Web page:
* High-speed maglev train to run between Teheran, Mashad
* Schlegel seeks to build consortium
* Says deal worth up to 12 bln euros (Adds company comment)
MUNICH, May 27 - German engineering company Schlegel said on Wednesday it struck a deal for a project worth up to 12 billion euros ($16.73 billion) to bring a high-speed magnetic levitation train to Iran, but the two leading makers of such trains said they had no knowledge of the project.
Munich-based Schlegel Consulting Engineers said they had signed the contract with the Iranian ministry of transport and the governor of Mashad.
"We have been mandated to lead a German consortium in this project," a spokesman said. "We are in a preparatory phase."
The next step will be assemble a consortium, a process that is expected to take place "in the coming months," the spokesman said, adding the contract had been signed on Tuesday. The project could be worth between 10 billion and 12 billion euros, the Schlegel spokesman said.
Siemens and ThyssenKrupp, the developers of a high-speed maglev train called the Transrapid, both said they were unaware of the proposal. The Schlegel spokesman said Siemens and ThyssenKrupp were currently "not involved."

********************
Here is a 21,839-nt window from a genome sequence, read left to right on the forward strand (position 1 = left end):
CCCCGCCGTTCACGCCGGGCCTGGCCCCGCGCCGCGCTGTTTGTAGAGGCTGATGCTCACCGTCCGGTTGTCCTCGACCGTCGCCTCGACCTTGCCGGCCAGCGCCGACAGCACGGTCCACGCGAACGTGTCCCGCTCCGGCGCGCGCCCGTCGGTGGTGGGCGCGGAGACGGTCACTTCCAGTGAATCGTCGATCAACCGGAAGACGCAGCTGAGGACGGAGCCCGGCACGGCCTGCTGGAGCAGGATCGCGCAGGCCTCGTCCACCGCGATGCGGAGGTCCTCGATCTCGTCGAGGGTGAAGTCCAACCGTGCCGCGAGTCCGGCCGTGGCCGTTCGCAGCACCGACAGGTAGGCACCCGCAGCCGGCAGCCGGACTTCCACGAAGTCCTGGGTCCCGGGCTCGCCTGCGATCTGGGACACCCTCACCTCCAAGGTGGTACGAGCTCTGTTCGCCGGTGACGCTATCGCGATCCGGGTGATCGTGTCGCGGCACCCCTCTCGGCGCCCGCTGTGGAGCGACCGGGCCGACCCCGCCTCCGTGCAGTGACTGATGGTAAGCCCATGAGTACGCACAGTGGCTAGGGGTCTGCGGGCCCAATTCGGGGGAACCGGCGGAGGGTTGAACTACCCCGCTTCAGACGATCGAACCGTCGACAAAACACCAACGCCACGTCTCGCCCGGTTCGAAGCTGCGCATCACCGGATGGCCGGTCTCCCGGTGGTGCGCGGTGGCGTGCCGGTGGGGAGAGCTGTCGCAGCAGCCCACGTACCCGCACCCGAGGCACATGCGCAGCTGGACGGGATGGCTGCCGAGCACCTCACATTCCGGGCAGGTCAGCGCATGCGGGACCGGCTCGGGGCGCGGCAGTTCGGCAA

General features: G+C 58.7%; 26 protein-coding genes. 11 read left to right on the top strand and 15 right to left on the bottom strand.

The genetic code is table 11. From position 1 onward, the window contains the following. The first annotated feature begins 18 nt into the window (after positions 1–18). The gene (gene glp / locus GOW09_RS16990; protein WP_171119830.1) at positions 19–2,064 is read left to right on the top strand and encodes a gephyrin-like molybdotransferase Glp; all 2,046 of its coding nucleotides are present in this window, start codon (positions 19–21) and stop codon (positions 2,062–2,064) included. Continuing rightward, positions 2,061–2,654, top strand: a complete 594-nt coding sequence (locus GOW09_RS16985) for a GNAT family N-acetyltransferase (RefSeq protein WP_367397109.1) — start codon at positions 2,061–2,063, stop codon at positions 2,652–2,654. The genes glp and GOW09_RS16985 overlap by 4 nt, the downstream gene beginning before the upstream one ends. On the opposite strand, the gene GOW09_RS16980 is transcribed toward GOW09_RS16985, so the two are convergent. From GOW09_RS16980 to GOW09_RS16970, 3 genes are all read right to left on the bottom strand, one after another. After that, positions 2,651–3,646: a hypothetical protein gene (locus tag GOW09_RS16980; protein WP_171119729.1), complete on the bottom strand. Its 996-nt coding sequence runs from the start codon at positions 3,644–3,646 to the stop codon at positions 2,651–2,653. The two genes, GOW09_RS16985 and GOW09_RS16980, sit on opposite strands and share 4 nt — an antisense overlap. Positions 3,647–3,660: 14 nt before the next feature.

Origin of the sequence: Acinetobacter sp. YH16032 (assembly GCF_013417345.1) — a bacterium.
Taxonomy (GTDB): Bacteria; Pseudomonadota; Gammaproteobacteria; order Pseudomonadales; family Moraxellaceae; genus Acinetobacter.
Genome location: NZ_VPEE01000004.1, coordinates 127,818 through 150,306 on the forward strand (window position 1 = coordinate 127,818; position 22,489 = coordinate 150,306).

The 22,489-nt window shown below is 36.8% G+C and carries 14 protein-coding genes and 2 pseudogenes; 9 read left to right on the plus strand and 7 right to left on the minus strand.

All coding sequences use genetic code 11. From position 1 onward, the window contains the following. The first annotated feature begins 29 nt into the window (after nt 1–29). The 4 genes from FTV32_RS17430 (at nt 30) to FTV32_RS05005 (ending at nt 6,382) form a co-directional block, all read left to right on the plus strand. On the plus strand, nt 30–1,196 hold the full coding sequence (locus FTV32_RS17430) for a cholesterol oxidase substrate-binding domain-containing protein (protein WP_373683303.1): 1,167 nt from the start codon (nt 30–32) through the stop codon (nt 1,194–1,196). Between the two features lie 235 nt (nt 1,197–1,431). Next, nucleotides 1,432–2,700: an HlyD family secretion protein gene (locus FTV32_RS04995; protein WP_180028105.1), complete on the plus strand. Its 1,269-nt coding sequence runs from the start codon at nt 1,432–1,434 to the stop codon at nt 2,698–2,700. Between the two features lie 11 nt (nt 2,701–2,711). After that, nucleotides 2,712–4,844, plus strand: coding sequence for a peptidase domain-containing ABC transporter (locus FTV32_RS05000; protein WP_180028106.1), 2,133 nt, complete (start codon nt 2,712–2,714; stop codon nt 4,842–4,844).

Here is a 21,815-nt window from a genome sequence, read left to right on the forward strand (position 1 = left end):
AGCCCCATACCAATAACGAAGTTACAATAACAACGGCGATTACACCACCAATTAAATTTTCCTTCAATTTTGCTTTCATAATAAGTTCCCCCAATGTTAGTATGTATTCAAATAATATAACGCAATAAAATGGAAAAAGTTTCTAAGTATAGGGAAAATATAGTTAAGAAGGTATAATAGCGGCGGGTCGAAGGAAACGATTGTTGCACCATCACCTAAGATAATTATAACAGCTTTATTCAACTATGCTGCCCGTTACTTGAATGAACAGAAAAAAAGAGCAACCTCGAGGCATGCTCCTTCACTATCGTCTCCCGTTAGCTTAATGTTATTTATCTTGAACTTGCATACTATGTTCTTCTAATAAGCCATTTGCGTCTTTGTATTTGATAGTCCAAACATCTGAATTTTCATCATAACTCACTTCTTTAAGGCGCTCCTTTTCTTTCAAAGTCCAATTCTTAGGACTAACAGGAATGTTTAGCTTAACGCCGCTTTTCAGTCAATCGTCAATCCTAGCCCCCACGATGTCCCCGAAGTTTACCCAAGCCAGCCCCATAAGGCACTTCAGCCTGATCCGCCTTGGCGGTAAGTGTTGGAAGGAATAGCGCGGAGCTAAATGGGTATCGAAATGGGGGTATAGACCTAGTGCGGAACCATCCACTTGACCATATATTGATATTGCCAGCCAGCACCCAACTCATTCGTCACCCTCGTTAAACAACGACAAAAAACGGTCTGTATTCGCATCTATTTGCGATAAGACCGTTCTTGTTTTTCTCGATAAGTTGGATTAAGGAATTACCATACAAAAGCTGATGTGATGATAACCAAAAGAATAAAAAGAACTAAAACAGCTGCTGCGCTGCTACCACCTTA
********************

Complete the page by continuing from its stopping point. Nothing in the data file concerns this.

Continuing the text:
A representative of the Iranian transport ministry could not immediately be reached for comment.
NOT IN NEGOTIATIONS
A spokeswoman for Thyssenkrupp said: "We have not received a contract for the Transrapid from Iran and we are not currently in negotiations."
Germany, one of those western nations involved in a long-running dispute with Tehran over its nuclear programme, has urged German companies to limit trade with Iran. But Germany has also been one of the biggest exporters to Iran.
German companies receive the guarantees for exporting goods to markets considered risky, and the figures suggested companies are prepared to take the risk of doing business with Iran even without the safety net of export guarantees.
Tehran says its nuclear programme is aimed at generating electricity but its refusal to halt uranium enrichment has drawn three rounds of U.N. sanctions since 2006, as well as separate U.S.-led financial and other measures.